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Drake, Francis Marion (30 December 1830–20 November 1903), army officer, railroad promoter and executive, and governor of Iowa, was born in the western Illinois hamlet of Rushville, the son of John Adams Drake, a merchant and small-time capitalist, and Harriet Jane O’Neal. Drake grew up in a family of modest means. In 1837 his father relocated the family to the raw frontier settlement of Fort Madison, Iowa, then part of Wisconsin Territory. The Drakes stayed in this Mississippi River community until March 1846, when they moved to inland Davis County. There Francis’s father founded the town of Drakesville and pursued agricultural and banking interests. Like his thirteen brothers and sisters Francis received rudimentary formal education. He attended public schools in Fort Madison, although he never graduated from high school. But Drake expanded his knowledge through his own initiative; he read widely and enthusiastically and associated with “learned” people....

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Fargo, William George (20 May 1818–03 August 1881), business leader and mayor of Buffalo, New York, was born in Pompey, New York, the son of William C. Fargo, a farmer and mail contractor, and Tacy Strong, a farmer. The eldest of twelve children, Fargo grew accustomed to steady work at an early age. He had little formal education and at the age of thirteen secured a job carrying the mail on horseback twice a week over a thirty-mile route. Since Fargo’s father was also a mail carrier, Fargo may well have owed this opportunity to his father’s influence. He supplemented his income as a mail carrier by running a variety of errands for his neighbors, for which he was paid a small commission. These errands included carrying parcels and messages and purchasing goods at local stores. It is likely that this experience helped to shape Fargo’s later determination to establish a business that would perform these tasks on a regular basis and on a greatly extended geographical scale....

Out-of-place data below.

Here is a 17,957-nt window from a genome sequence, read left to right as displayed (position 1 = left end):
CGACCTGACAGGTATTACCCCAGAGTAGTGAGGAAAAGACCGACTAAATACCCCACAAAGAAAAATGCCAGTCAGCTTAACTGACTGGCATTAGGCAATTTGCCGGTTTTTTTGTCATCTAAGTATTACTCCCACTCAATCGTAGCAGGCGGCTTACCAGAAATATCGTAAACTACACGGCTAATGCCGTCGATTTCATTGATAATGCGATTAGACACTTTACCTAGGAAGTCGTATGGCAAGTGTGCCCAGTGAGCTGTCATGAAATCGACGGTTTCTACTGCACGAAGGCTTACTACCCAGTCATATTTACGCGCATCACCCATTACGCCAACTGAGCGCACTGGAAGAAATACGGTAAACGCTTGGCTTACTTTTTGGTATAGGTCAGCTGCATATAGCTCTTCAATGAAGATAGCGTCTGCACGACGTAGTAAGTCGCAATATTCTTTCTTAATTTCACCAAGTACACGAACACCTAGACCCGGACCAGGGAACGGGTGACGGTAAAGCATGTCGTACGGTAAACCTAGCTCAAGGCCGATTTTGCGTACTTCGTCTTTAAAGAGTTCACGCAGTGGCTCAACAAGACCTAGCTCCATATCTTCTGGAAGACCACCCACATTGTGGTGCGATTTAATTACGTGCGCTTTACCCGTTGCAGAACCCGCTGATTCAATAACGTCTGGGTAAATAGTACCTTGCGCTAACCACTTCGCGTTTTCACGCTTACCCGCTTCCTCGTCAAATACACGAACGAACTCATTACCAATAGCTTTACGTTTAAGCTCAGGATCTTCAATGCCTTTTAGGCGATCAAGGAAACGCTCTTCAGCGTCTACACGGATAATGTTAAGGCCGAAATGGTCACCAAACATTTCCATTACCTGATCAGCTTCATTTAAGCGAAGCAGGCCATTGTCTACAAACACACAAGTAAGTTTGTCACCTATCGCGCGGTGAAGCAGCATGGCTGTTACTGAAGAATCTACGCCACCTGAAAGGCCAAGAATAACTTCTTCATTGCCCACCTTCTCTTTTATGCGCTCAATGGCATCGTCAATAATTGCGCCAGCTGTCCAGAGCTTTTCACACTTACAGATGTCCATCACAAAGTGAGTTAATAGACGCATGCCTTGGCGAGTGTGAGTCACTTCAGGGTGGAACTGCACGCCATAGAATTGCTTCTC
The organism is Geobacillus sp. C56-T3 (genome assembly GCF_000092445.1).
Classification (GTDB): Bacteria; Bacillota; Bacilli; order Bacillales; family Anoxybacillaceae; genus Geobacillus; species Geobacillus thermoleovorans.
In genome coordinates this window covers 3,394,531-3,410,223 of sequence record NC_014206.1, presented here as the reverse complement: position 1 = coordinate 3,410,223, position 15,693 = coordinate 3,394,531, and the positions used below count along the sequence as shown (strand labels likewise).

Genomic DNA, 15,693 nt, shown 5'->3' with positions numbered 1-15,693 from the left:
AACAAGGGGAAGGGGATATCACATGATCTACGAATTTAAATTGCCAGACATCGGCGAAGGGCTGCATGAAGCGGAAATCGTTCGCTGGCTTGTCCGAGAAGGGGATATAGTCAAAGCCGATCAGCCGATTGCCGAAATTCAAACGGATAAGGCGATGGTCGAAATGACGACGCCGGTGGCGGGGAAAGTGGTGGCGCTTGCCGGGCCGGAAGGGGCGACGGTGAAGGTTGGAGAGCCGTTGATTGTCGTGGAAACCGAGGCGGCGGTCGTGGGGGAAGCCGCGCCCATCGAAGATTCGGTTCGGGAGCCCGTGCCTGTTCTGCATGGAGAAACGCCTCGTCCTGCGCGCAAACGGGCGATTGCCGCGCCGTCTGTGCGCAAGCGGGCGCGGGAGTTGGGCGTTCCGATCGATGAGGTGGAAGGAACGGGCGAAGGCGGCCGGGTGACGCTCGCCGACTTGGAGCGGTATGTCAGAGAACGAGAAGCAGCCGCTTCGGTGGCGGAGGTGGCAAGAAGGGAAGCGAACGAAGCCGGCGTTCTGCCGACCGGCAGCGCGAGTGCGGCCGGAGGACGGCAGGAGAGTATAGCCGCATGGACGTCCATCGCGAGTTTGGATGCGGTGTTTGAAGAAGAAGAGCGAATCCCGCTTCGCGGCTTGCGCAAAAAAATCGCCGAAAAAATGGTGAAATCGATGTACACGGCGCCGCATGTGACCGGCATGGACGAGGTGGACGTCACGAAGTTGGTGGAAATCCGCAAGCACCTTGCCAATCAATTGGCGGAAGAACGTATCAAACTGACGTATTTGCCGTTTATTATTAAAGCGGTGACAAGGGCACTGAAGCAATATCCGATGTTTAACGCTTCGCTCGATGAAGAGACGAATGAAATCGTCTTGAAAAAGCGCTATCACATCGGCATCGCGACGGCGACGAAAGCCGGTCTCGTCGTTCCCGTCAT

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Fuller, Alvan Tufts (27 February 1878–30 April 1958), automobile dealer, congressman, and governor of Massachusetts, was born in Boston, Massachusetts, the son of Alvan Bond Fuller, a Civil War veteran who worked in the composing room of the Boston Globe, and Flora Arabella Tufts. He grew up in an old New England family of modest means in the Boston suburb of Malden, where he attended public schools. A champion bicycle racer, he went to work in the shipping department of the Boston Rubber Shoe Company factory and sold rubber boots evenings and weekends to earn money to build his own bike shop. After Fuller opened the shop in Malden in 1895 his ebullient personality and flair for salesmanship made it an immediate success. A notable Fuller innovation was his Washington’s Birthday open house, which gave customers an opportunity to view new models on a winter holiday and to plan their spring purchases. He moved his business to Boston in 1898....

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W. Averell Harriman. Courtesy of the Library of Congress (LC-USZ62-105320 ).